Thursday, 4 February 2016

From Script to Screen: Online Greenlight Review Part Two

 

1 comment:

  1. OGR 05/02/2016

    Hey Danni,

    I think your storyboard reads cleanly, though I would suggest your visual storytelling could be enriched with some additional intercutting. For example, it does feel as if we're missing some important reaction shots, as your archivist reacts with horror - and then with increasing frustration - to the antics of the mouse. If you look at the set of panels when the archivist first notices the damage to the book, you'll see that we get no sense of the shock or indignation this character would feel at his beloved book being chomped on. This sense of being invited to share in the archivist's reactions and emotions is not yet in your story, and I think in this way you're missing opportunities for comedy. Just take another look at your storyboard and see where it might be fun/useful to bring the audience back to your character's experience of the unfolding events.

    In terms of your character design, I want to encourage you to really push your style, and go for something clean and confident. I like the middle sketch of the archivist in your OGR (with the big hair), but I'd like to see you using the drawing tools in Sketch Book Pro or Illustrator to produce some clean, strong character art and even pushing the exaggeration a little further. Similarly, I like the direction of your superglue bottles, but I don't like all the whiskery, wobbly lines; change up your tools and crisp everything up and remember that animation can soak up a lot of stylisation!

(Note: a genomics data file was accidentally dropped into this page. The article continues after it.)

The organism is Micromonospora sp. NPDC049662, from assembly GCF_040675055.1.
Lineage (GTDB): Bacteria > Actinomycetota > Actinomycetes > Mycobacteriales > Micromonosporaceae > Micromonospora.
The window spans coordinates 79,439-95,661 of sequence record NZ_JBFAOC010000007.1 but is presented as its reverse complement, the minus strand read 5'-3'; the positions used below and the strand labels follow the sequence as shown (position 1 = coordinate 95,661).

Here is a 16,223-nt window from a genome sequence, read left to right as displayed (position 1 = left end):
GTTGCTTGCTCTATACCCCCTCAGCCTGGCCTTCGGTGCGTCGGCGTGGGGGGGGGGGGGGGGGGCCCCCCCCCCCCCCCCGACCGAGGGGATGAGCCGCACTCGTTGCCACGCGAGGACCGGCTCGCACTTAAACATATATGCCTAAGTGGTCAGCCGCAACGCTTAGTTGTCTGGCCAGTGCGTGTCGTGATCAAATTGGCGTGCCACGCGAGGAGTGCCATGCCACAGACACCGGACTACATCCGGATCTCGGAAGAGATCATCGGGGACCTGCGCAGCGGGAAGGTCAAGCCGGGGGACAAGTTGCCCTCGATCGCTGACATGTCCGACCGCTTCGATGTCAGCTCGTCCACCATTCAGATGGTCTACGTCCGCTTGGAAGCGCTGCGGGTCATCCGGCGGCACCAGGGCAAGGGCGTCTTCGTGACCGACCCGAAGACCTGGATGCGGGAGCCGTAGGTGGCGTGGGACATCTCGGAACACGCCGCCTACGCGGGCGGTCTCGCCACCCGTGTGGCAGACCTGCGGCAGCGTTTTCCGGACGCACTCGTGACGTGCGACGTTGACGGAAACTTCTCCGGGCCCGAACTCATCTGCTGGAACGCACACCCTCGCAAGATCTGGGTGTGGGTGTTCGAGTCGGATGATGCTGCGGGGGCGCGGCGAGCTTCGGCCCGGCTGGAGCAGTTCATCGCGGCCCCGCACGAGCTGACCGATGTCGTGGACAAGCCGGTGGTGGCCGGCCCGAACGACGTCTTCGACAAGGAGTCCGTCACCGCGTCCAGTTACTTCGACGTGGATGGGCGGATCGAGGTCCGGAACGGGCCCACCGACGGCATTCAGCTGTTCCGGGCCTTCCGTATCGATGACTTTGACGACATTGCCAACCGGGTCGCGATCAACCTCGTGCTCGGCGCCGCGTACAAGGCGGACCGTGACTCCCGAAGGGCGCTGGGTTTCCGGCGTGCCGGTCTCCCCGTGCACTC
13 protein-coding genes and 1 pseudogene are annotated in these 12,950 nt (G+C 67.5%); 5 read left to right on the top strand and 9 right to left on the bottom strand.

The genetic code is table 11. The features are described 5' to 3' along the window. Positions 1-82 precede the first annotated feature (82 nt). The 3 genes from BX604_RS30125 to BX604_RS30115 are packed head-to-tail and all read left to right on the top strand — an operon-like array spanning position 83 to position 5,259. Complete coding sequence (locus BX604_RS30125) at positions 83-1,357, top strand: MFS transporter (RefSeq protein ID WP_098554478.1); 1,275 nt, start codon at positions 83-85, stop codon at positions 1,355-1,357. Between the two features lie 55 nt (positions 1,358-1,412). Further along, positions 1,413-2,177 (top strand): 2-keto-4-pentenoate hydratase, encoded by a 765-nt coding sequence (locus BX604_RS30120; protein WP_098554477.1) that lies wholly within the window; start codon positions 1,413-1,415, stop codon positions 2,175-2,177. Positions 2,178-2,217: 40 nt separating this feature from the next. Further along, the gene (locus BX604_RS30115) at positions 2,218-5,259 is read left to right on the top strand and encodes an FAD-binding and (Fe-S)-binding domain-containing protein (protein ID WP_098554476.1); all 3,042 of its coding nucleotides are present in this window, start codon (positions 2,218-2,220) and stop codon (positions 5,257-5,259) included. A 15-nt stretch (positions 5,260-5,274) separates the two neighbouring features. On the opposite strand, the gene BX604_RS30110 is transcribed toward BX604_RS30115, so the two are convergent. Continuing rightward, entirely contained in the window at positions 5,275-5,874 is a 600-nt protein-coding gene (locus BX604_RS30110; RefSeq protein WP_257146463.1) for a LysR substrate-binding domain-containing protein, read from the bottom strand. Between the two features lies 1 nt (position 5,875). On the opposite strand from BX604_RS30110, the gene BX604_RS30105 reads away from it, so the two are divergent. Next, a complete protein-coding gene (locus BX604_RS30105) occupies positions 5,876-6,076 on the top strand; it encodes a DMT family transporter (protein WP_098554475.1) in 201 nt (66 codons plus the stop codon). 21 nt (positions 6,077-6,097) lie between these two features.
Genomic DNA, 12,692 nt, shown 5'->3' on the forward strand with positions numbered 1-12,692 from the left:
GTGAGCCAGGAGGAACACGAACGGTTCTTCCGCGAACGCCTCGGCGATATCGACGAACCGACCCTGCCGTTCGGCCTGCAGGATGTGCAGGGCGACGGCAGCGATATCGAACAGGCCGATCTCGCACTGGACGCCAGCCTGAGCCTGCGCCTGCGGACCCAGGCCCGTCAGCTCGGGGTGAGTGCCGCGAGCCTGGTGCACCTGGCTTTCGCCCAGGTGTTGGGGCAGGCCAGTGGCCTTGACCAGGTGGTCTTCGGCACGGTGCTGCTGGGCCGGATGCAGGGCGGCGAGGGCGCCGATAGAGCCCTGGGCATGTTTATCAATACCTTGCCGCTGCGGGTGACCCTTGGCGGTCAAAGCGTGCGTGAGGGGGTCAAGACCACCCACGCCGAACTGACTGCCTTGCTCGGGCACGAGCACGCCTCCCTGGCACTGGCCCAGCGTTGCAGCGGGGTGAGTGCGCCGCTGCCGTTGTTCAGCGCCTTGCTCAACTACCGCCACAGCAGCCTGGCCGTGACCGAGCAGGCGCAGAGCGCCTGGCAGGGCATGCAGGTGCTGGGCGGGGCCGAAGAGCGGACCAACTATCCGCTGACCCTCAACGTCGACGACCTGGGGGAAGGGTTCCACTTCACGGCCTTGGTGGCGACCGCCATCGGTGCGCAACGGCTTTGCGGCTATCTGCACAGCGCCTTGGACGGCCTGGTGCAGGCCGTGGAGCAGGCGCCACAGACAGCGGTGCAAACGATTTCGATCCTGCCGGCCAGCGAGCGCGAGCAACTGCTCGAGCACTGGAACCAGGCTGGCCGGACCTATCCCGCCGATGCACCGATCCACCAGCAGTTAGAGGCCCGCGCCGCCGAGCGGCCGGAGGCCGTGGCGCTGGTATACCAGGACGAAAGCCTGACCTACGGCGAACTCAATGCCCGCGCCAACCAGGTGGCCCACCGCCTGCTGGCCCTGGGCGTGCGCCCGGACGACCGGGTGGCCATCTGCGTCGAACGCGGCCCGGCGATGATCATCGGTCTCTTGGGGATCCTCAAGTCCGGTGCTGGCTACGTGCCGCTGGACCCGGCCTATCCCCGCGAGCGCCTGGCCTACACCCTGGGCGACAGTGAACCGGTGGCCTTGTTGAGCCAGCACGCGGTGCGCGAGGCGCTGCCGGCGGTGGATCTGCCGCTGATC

In terms of your storyboard itself, the lack of panel numbers doesn't help your cause. Remember too, you're asked to produce a client-facing presentation storyboard, which demonstrates your understanding of storyboarding conventions: You should polish your panels still further and think about how some of the established conventions can help - for example, how 'breaking the frame' might lend further dynamism to your boards at moments of 'noise' or action.

    In summary then, think about the insertion of some more reaction shots etc. to help the audience 'feel' everything your character is feeling; look again at your storyboard and be prepared to polish it accordingly and likewise demonstrate confidently your knowledge of boarding conventions, and really push your character designs in terms of greater stylisation and the professionalism of your presentation of them.

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